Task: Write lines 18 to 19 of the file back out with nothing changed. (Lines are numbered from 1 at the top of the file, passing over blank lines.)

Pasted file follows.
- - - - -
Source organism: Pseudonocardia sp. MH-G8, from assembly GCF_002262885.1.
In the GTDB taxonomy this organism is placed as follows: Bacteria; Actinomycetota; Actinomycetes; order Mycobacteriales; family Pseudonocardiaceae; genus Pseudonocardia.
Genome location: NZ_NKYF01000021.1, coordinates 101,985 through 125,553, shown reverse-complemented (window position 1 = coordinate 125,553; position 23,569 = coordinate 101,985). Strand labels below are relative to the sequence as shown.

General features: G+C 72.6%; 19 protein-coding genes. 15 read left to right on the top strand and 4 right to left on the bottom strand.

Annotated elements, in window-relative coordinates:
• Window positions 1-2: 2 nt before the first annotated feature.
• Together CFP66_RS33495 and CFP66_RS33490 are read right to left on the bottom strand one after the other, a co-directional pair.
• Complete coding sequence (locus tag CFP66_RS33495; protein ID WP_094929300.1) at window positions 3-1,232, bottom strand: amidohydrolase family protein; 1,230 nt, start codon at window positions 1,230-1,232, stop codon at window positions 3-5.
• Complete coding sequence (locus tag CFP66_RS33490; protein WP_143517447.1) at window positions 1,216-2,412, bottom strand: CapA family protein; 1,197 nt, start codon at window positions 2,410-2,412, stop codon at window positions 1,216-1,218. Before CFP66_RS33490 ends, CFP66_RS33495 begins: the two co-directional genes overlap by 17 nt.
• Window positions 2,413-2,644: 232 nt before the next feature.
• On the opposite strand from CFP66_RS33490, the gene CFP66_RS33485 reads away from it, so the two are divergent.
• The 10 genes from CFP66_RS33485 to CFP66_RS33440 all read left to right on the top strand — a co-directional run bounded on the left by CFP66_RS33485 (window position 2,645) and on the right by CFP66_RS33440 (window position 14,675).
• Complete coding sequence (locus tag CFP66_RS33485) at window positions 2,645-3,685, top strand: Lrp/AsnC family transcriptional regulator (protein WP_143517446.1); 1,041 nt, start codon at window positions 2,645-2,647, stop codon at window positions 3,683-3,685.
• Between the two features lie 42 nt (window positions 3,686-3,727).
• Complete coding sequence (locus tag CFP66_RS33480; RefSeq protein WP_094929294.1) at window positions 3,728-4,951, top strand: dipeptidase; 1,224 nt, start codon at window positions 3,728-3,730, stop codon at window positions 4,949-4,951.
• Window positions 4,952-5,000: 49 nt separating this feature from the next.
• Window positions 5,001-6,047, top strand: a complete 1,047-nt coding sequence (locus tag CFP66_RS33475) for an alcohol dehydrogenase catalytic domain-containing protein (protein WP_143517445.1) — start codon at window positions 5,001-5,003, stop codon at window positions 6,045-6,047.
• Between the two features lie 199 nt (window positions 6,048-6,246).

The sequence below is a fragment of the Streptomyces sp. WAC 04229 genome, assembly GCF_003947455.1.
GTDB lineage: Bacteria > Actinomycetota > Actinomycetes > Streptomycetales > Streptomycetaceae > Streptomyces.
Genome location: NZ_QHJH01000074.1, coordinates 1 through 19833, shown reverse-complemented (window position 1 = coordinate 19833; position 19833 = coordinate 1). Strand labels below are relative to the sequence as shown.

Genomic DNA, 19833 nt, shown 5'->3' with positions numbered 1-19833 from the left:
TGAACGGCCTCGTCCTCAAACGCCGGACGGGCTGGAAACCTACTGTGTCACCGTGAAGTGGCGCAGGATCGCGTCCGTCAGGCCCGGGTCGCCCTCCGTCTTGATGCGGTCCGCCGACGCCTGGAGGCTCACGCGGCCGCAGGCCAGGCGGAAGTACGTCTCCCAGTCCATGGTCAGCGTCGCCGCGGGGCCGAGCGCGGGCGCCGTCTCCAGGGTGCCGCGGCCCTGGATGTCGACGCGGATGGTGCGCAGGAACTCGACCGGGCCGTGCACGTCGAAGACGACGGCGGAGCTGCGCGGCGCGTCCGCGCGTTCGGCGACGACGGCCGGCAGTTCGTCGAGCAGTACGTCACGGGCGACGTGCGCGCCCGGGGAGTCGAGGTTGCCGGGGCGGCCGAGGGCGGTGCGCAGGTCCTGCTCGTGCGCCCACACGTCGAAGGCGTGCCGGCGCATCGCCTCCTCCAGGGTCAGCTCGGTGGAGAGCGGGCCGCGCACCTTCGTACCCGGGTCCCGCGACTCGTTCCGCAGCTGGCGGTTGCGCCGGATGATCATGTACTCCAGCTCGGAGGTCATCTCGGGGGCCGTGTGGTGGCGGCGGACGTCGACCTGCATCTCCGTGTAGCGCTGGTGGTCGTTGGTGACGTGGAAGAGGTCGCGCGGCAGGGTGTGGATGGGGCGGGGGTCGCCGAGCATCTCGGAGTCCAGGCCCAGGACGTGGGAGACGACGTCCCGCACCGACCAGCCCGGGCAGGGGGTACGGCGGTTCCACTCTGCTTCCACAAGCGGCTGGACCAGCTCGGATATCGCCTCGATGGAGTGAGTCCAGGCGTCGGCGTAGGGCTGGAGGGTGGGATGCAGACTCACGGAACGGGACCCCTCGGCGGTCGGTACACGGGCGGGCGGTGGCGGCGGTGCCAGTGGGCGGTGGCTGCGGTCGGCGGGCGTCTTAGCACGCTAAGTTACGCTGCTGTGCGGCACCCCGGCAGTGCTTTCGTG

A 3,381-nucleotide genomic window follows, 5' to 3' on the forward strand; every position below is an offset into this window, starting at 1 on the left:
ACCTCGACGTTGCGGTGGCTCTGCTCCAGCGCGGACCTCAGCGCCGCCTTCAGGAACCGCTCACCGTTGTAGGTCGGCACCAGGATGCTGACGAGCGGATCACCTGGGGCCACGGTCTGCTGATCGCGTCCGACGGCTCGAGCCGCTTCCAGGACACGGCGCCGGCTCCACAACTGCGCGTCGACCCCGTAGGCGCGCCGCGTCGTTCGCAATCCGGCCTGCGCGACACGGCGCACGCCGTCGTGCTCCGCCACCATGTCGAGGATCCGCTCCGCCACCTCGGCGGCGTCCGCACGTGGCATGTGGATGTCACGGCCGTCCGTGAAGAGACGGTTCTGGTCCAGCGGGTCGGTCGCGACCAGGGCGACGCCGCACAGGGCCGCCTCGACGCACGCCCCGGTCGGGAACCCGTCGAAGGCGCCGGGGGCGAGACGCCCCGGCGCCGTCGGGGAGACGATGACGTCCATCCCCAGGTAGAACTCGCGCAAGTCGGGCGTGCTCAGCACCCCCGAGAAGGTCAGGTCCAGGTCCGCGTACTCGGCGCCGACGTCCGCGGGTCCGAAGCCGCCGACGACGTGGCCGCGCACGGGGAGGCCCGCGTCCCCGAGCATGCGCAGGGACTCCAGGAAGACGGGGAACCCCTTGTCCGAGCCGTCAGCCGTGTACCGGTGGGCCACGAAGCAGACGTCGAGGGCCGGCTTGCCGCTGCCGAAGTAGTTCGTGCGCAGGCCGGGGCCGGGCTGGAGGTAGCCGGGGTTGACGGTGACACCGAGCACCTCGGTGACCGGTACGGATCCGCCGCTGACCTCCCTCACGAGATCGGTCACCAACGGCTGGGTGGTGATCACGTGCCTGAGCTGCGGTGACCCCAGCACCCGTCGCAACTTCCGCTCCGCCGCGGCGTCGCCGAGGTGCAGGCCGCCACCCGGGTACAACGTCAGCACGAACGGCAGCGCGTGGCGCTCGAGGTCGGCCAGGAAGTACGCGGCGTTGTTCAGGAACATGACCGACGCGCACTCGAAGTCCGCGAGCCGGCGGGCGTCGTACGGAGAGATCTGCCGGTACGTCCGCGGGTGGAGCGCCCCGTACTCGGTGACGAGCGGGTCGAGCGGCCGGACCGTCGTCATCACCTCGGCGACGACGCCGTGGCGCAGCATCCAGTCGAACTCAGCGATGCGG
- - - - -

• Between the two features lie 199 nt (window positions 6,048-6,246).

The sequence below is a fragment of the Streptomyces sp. WAC 04229 genome, assembly GCF_003947455.1.